Ustick Dental August/Sept. 2018



Soda sales are down, and sparkling water sales are up. Health-minded individuals are turning away from sugar-filled sodas and juices, replacing them with fizzy alternatives such as La Croix and Perrier. These beverages offer all the bubbles without the guilt, but are they any safer for our teeth ? Sodas and juices are highly acidic. Combine that with sugar, and you have the ultimate recipe for tooth decay. Remove the sugars and acidic ingredients, such as citric acid, and you are left with a very different sort of drink. A 2016 study featured in the Journal of the American Dental Association (JADA) took a close look at the erosive properties of beverages we consume every day and their impact on tooth enamel. The study found that sports drinks were the worst offenders, or “extremely erosive,” with sodas trailing close behind. Researchers also found that sparkling water was “minimally erosive” when it came to the impact on tooth enamel. Dr. Edmond Hewlett, a professor with the UCLA School of Dentistry and consumer advisor with the American Dental Association, says that, sugars aside, the acidity in sparkling water is significantly less than sodas, juices, and other similar drinks.

The carbon dioxide bubbles in sparkling water (which become carbonic acid when consumed) are weaker than the acids found in other drinks. The bubbles are not a danger to tooth enamel. If regularly consumed over a long period of time, however, sparkling water may have an erosive effect. But for a vast majority of the population, this is a nonissue. The important takeaway from the JADA study is that sugar-free sparkling water is a healthier alternative to soda, juice, sports drinks, and other beverages high in sugars and acid content. That includes beverages marketed as diet (they may lack sugar, but they are still highly acidic). The next time you reach for a bubbly and refreshing sparkling water, you can know you are making a good choice for your body and teeth.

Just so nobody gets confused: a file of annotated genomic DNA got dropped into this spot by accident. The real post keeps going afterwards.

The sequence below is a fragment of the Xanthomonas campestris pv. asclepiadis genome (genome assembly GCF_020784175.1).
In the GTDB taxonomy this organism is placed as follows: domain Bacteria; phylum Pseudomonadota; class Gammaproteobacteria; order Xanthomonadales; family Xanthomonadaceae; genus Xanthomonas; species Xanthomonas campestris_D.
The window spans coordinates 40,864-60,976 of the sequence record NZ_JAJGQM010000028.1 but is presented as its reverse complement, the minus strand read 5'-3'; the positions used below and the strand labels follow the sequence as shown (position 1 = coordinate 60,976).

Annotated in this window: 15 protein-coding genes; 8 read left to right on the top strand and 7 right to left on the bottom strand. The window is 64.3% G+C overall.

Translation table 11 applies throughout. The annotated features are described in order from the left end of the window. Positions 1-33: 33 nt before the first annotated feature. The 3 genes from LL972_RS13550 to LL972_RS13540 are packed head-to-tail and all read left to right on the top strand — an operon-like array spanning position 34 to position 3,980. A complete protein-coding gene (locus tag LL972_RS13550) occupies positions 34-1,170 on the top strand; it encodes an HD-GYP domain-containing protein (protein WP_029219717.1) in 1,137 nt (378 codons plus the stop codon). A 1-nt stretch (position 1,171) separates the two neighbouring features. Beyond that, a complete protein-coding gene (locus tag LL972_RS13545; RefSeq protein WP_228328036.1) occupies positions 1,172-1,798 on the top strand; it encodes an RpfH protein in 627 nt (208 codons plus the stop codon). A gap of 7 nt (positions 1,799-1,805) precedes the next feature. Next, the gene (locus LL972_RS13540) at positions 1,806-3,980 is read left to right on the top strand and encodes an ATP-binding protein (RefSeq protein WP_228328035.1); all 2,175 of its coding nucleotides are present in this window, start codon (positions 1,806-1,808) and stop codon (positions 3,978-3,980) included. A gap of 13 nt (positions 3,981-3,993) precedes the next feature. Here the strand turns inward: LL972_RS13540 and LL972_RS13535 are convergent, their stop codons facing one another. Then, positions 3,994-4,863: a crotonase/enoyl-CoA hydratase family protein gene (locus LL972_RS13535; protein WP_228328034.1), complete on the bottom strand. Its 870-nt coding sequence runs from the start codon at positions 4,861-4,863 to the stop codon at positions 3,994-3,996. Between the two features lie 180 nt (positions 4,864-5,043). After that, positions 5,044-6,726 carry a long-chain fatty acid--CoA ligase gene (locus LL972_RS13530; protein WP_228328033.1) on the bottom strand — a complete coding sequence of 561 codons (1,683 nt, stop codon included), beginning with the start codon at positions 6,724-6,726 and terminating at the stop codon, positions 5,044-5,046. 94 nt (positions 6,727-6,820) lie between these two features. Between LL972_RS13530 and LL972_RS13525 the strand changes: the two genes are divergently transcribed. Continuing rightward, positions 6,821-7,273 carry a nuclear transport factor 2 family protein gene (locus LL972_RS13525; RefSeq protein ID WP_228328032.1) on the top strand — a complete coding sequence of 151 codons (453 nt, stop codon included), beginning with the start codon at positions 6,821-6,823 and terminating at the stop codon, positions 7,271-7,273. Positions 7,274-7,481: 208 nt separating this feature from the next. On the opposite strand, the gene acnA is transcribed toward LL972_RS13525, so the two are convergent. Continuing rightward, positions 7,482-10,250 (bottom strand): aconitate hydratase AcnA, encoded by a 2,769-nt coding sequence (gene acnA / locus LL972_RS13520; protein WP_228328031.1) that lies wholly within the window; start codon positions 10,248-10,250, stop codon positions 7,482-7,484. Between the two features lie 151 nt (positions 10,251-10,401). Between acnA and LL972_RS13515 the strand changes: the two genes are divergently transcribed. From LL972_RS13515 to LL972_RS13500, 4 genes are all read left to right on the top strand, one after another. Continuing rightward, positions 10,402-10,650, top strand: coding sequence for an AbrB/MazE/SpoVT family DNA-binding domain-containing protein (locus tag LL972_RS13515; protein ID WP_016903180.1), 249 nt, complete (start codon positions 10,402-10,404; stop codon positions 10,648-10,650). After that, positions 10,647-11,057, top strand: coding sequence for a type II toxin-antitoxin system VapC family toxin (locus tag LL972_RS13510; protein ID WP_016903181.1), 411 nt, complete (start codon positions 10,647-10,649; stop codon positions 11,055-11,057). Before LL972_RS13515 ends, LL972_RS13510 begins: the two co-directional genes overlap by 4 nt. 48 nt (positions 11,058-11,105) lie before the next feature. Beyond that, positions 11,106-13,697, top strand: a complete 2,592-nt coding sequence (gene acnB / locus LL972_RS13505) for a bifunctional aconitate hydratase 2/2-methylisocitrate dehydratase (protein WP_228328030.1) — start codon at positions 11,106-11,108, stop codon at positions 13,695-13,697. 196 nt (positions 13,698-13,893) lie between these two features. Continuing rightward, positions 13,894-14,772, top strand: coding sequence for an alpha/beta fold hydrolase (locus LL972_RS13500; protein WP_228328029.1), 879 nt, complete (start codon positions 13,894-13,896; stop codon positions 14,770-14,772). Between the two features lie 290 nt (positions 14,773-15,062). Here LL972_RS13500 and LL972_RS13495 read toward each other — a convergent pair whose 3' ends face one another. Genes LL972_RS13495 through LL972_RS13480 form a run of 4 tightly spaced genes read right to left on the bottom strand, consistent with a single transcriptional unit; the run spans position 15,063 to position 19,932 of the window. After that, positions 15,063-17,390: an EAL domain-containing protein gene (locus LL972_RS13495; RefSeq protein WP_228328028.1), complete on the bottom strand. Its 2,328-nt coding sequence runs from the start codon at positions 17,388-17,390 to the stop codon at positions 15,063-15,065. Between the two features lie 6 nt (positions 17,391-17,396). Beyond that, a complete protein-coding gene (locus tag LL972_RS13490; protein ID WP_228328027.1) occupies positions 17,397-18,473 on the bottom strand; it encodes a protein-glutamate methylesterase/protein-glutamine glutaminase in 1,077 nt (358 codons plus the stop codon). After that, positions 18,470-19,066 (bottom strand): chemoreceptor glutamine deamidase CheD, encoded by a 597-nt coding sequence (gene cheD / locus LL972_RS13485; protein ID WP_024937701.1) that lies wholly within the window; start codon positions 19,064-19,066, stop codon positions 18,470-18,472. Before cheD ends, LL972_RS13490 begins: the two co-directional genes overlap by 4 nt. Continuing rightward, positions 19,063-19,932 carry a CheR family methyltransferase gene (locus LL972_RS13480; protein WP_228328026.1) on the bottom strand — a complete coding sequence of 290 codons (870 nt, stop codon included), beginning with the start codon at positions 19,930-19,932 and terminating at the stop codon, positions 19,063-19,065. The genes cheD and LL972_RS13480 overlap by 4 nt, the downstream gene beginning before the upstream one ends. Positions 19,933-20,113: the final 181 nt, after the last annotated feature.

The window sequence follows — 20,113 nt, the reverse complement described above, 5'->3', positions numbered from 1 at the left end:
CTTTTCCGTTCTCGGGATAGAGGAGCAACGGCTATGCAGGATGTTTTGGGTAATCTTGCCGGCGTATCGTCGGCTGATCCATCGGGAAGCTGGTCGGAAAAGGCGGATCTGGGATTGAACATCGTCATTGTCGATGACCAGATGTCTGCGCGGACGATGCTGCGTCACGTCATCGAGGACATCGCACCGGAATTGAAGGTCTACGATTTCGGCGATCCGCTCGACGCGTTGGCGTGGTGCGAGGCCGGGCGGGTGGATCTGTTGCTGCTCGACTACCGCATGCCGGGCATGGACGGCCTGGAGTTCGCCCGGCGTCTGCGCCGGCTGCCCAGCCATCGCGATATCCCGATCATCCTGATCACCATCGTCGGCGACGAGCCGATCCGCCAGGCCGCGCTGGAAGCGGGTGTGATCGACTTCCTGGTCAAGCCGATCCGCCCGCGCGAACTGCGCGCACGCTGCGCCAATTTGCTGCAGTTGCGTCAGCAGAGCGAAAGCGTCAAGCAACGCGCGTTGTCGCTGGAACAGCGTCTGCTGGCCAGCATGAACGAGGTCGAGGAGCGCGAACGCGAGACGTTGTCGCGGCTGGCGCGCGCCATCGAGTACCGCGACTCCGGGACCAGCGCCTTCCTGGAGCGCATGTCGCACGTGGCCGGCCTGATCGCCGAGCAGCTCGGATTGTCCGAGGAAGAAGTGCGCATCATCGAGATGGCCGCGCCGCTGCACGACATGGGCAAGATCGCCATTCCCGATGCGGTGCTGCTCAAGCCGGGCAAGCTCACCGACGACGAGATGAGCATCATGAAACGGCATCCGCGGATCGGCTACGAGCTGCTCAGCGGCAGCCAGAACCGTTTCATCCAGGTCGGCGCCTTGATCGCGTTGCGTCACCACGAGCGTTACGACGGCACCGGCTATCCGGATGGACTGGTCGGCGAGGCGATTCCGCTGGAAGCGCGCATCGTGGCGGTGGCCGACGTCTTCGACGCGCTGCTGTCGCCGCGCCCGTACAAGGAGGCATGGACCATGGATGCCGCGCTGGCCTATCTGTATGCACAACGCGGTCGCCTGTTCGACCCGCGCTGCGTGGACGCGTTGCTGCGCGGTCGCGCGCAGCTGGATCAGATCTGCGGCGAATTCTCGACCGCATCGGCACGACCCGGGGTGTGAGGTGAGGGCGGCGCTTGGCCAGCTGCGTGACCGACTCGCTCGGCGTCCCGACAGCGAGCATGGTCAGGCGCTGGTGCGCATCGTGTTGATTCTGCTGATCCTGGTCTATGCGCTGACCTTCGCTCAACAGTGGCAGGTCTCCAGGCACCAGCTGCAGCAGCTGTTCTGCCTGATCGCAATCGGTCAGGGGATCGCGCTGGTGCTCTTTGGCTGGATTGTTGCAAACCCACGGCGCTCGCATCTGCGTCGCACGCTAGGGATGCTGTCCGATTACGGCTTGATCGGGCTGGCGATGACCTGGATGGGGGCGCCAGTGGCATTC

Roasted Cauliflower PARMESAN

Ingredients 1 head cauliflower

1/2 cup finely grated Parmesan cheese, ideally Parmigiano-Reggiano

1 medium yellow onion, sliced

4 sprigs thyme

Salt and pepper, to taste

4 garlic cloves, unpeeled

3 tablespoons olive oil

Directions 1. Heat oven to 425 F.

2. Cut cauliflower into florets. On a large baking sheet, toss cauliflower with onions, thyme, garlic, and olive oil. Season with salt and pepper. 3. Roast for 35–40 minutes, tossing occasionally. 4. Sprinkle with Parmesan cheese and finish roasting, about 10 minutes longer. 5. Serve while hot.

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